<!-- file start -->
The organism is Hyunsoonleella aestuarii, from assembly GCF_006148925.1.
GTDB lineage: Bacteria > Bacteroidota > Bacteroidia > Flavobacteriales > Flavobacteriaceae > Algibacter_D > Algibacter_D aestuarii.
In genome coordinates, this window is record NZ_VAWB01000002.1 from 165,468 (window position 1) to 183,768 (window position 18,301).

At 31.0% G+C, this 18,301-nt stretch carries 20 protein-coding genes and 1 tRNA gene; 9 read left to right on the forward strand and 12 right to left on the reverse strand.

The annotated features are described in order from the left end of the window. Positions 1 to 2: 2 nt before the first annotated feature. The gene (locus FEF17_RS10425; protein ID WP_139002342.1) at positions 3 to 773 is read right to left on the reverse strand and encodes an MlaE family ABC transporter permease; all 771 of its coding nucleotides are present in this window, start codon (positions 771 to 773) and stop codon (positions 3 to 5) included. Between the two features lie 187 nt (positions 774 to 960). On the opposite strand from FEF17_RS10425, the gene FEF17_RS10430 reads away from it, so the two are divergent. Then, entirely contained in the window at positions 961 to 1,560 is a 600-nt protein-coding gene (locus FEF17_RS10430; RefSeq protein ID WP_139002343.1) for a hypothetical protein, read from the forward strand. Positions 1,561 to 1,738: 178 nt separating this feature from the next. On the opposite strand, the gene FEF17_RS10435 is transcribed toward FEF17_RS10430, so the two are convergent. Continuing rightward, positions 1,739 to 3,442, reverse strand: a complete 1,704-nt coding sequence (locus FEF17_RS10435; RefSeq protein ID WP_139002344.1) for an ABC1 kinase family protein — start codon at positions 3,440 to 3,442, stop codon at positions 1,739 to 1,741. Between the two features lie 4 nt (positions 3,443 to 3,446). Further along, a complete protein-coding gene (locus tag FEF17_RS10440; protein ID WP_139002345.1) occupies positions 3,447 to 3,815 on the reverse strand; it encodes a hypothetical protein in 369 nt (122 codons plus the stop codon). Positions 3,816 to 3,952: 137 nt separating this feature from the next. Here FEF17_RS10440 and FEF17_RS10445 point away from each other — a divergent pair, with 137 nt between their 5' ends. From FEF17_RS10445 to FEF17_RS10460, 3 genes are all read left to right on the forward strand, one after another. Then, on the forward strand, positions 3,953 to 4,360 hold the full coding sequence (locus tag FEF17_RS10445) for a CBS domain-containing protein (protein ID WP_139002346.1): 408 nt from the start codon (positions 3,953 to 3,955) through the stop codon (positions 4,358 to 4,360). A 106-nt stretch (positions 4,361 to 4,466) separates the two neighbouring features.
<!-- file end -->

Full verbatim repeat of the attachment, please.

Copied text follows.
The organism is Hyunsoonleella aestuarii, from assembly GCF_006148925.1.
GTDB lineage: Bacteria > Bacteroidota > Bacteroidia > Flavobacteriales > Flavobacteriaceae > Algibacter_D > Algibacter_D aestuarii.
In genome coordinates, this window is record NZ_VAWB01000002.1 from 165,468 (window position 1) to 183,768 (window position 18,301).

At 31.0% G+C, this 18,301-nt stretch carries 20 protein-coding genes and 1 tRNA gene; 9 read left to right on the forward strand and 12 right to left on the reverse strand.

The annotated features are described in order from the left end of the window. Positions 1 to 2: 2 nt before the first annotated feature. The gene (locus FEF17_RS10425; protein ID WP_139002342.1) at positions 3 to 773 is read right to left on the reverse strand and encodes an MlaE family ABC transporter permease; all 771 of its coding nucleotides are present in this window, start codon (positions 771 to 773) and stop codon (positions 3 to 5) included. Between the two features lie 187 nt (positions 774 to 960). On the opposite strand from FEF17_RS10425, the gene FEF17_RS10430 reads away from it, so the two are divergent. Then, entirely contained in the window at positions 961 to 1,560 is a 600-nt protein-coding gene (locus FEF17_RS10430; RefSeq protein ID WP_139002343.1) for a hypothetical protein, read from the forward strand. Positions 1,561 to 1,738: 178 nt separating this feature from the next. On the opposite strand, the gene FEF17_RS10435 is transcribed toward FEF17_RS10430, so the two are convergent. Continuing rightward, positions 1,739 to 3,442, reverse strand: a complete 1,704-nt coding sequence (locus FEF17_RS10435; RefSeq protein ID WP_139002344.1) for an ABC1 kinase family protein — start codon at positions 3,440 to 3,442, stop codon at positions 1,739 to 1,741. Between the two features lie 4 nt (positions 3,443 to 3,446). Further along, a complete protein-coding gene (locus tag FEF17_RS10440; protein ID WP_139002345.1) occupies positions 3,447 to 3,815 on the reverse strand; it encodes a hypothetical protein in 369 nt (122 codons plus the stop codon). Positions 3,816 to 3,952: 137 nt separating this feature from the next. Here FEF17_RS10440 and FEF17_RS10445 point away from each other — a divergent pair, with 137 nt between their 5' ends. From FEF17_RS10445 to FEF17_RS10460, 3 genes are all read left to right on the forward strand, one after another. Then, on the forward strand, positions 3,953 to 4,360 hold the full coding sequence (locus tag FEF17_RS10445) for a CBS domain-containing protein (protein ID WP_139002346.1): 408 nt from the start codon (positions 3,953 to 3,955) through the stop codon (positions 4,358 to 4,360). A 106-nt stretch (positions 4,361 to 4,466) separates the two neighbouring features.